Enchilada fillings are not particularly restrictive. It could be either freshly cooked meat or leftovers (for instance, leftover burrito fillings). If you are a vegan, you may even forgo the meat and fill the tortilla with black beans and vegetables.
However, when it comes to meat, chicken and beef are the most popular Enchilada fillings. Yet, you can technically put anything in your Enchilada, so be creative and try out different combinations.
When it comes to Flauta, although the filling can also be versatile, the most common fillings are meats and savory fillings that complement well with meat. Thus, they should be added in moderation, or else the rolls may be burst inside your deep fryer.
Enchiladas are frequently served with two types of sauces: Rojo, a red chili dressing, and Verde, a green chili dressing. These sauces contain dried red or green chili peppers, tomatoes, garlic, onion, and sour cream. As a result, the sauces are usually quite spicy. Enchiladas are usually covered in sauces when they are served.
Meanwhile, Flautas do not get covered in sauces. People usually make Flautas with cream, and green onions served on the side. Yet, this fried dish can also go well with spicy dipping sauce.
Instructions On How To Make Flautas & Enchiladas
How to make Flautas?
- Prepare tortillas, meats (any kind your heart desires), and other veggies like onions or bell pepper that go well with the meat.
- Cook your veggies before the rolling process. Mix the veggies with the shredded meat, and your filling is good to go.
- Cook your meat until it is tender and well-cooked so that it can be shredded easily.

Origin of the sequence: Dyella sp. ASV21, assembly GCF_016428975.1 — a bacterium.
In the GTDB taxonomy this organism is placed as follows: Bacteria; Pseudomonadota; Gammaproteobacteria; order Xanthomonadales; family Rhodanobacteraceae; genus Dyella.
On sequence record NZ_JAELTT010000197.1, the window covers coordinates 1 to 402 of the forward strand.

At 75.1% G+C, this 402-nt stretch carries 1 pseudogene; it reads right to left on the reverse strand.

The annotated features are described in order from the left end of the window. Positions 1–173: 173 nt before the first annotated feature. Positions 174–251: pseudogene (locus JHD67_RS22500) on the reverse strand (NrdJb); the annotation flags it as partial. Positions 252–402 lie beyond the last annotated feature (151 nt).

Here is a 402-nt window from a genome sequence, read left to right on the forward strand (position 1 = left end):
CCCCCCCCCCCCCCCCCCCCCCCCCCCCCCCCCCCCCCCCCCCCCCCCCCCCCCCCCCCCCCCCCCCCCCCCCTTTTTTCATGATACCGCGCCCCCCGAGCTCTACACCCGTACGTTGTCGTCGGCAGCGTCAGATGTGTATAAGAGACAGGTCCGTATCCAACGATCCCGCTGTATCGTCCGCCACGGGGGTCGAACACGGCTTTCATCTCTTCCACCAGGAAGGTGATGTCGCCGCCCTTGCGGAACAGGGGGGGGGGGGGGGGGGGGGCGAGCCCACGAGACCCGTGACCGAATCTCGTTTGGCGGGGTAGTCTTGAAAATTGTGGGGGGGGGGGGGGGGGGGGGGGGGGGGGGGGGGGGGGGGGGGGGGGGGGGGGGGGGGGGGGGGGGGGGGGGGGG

- Warm the tortillas so that they will not crack when you do the rolling.
- Place the filling in the middle of your tortillas. Make sure that you do not stuff too much filling, or else everything will fall apart.
- Roll your tortillas and cover the filling adequately. You can even use a toothpick to secure your roll further.
- Preheat the oil on your deep fryer. Fry the rolls until they are golden brown. Serve them while they are still hot with your favorite dipping sauce.
How to make Enchilada?
- Prepare corn tortillas, any types of meat you want, beans, veggies (onions, bell peppers, chilies), Enchilada sauce, and cheese. Preheat your oven.
- Cook the filling ingredients in a pan over medium-high heat.
- Add the onion and cook, stirring periodically, for 3 minutes. Season with a good sprinkling of salt and pepper, then add the diced chicken and green chilies.
- Cook and stir regularly, for 6-8 minutes, or until the chicken is cooked through. Stir in the beans until they are evenly distributed. Take the pan off the heat and set it aside.
- Set up the Enchilada with tortillas, Enchilada sauce, chicken mixture, and cheese. Place a tortilla on a flat surface and sprinkle two teaspoons of sauce over it.
- Next, put a heaping scoop of the chicken mixture in the center of the tortilla, followed by 1/3 cup cheese. Let the tortilla lie on a greased baking dish and roll it up.
- Cook for 20 minutes in the oven uncovered until the Enchiladas are heated through, and the tortillas are slightly crunchy on the exterior. Place the baking dish on a wire rack to cool.
- Serve the Enchiladas right away while they are still hot and melty, with plenty of toppings of your choice. Enjoy!
That’s a wrap for our guide and tips on how to tell the differences between Enchiladas vs Flautas. Hope that you now have grasped more helpful knowledge about these two famous cuisines and the recipes to make one at home if you desire.
What’cha waiting for? Let’s go surprise your friends and family with a special meal of Flautas and Enchiladas, shall we?
Mariana Rouco is the editor-in-chief of Elpasony.com. She loves traveling and writing about foods and cooking in general. She has a degree from the New England Culinary Institute and enjoys Mexican, Italian, and Chinese cuisines the most.